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Drupal 8, Docker, Lando

Drupal 8 - Easy Local Containerization With Lando

Back in the day a local development set-up for Drupal was simple:  Clone your codebase with git (or the version control program of your choice), download and import your database, and optionally rsync your files directory.  A little drush cc all, a quick edit to /etc/hosts and presto!  Environment up, and ready to dev.  Great, problem solved.

Well, no… There were of course, some problems with this approach.  Namely, the inevitable “It works on my local!” situation in which a new feature or bug fix works perfectly on your local environment set up, but not on the development, staging or production server.  Similarly, the fact that it worked on your machine didn’t necessarily mean that it worked on other team members’ machines.  This is a big problem when sharing the work load across the whole team.  You can imagine the frustration and the productivity loss if I clone your branch to add some work to it, and it breaks my development environment completely.  

In order to solve these problems, we turned to virtualization.  Using virtualization software like VMWare, or VirtualBox, one could easily set up a virtual linux server to run one’s local environment on.  More importantly, these virtual machine configurations could be made to mirror production environments and could be shared across teams so that each developer on the team has the exact same setup as the production server.  No more “It works on my machine” excuses!  Great, problem solved.

Well, no…  These VMs are slow.  Slow to boot, difficult to maintain and depending on how complex your server architecture was, they could be painfully slow to run.  This less than stellar performance really negatively impacted productivity.  If it takes 15 - 20 seconds for a page to load locally, you might forget what it was you were working on by the time the page loads!

I suppose it was sometime in 2014 that I first heard about Docker.  Docker, as we all know now, is a containerization engine.  If you don’t know, what Docker allows us to do is to package and deploy software applications as lightweight, super-portable fully self-sufficient containers that will run pretty much anywhere.  Hooray!  Problem solved.

Well no… The issue with Docker is that it can be a steep learning curve for developers who don't specialize in dev-ops.  If you’re like me, and you’d rather spend your time writing software than configuring environments in which to run and develop that software, then Docker can be very frustrating.  It can be difficult for many developers (including this one!) to grasp much beyond the basics.  In the enterprise, Docker set-ups can be massively complex.  In fact many organizations are now looking for Docker specialists in order to let devs do what devs do best without worrying about environment setups.  (A quick search for Docker on GlassDoor yields loads of very high-paying open positions.)  That's great if you work for a massive enterprise company with the budget for a few full-time dev-ops engineers, but what if that's not the case?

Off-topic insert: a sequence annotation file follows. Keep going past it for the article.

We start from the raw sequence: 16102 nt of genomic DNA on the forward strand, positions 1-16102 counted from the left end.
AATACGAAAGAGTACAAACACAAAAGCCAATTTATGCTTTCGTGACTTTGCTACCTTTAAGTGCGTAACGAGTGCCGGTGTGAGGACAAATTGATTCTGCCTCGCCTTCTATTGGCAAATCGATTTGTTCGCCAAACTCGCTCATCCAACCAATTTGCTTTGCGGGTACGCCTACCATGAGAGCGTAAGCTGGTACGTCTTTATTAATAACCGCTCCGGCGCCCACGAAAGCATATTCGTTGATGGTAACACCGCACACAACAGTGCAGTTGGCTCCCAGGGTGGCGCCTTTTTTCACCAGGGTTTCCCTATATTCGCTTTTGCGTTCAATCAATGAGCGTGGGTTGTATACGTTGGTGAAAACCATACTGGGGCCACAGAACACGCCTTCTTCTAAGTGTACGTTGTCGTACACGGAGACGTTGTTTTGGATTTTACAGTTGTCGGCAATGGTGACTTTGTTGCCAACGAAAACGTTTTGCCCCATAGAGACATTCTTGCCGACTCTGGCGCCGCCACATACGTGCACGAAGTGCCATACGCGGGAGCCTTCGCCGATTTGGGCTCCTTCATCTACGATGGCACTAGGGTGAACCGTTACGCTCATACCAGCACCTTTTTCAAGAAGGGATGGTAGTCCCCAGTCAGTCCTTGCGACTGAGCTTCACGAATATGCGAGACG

In order to solve this problem, a whole slew of 'Docker for Drupal — made easy’ applications have sprung up.  There’s DDEV (which — full disclosure — the sum total of my experience with DDEV is that I’m aware of its existence), Docksal and Lando.  There are probably others too, but these are the three that I’m aware of.  I use Docksal quite a bit.  In my experience, it can be frustrating.  Performance is not great — IMHO, nearly as bad as a VM.  I always thought this was due to problems with Docker running on a mac, but I’ve recently discovered Lando, and so far, color me impressed.  It makes containerizing your Drupal site pretty simple.  Follow these steps:

  • Install lando -

  • git clone your Drupal site (or start a new Drupal site) locally

  • cd into the cloned directory

  • lando init

  • Now press the down arrow to select ‘Drupal 8'

  • Type in your web root (./web if you’ve installed Drupal via composer)

  • Give a name to your Lando app

  • Now add and commit your .lando.yml file

  • lando start - Save the output of this, as you’ll need it soon

  • lando info - Save the output of this, as you’ll need it soon

  • lando composer install - This should run the composer install command.  If you get an error here, just run composer install manually without the ‘lando'

  • Now visit one of the urls that were output by the ‘lando start’ command.

  • You should see the Drupal install screen

  • Click through the steps to install Drupal 8

  • When you get to the database section, take a look at the output from ‘lando info’.  Use the ‘internal connection’ database info.  For me, it was database name: drupal8, database username: drupal8, database password: drupal8, and host: database.

  • Once the install is completed, if this is a new Drupal8 site, you’re done!

  • If you have a pre-existing site that you want a local install of, then download a dump of your database.  Make sure you put this database dump file somewhere within your app directory (I put mine in my ‘web’ directory)

  • lando db-import database-dump.sql

  • This will overwrite the vanilla drupal8 database that was created during the install process.

  • I had a theming issue after this, but I found the solution here:

  • If you have configuration that you need locally, export the config and import it locally

That’s it. Now you have a containerized local set-up of your Drupal 8 site.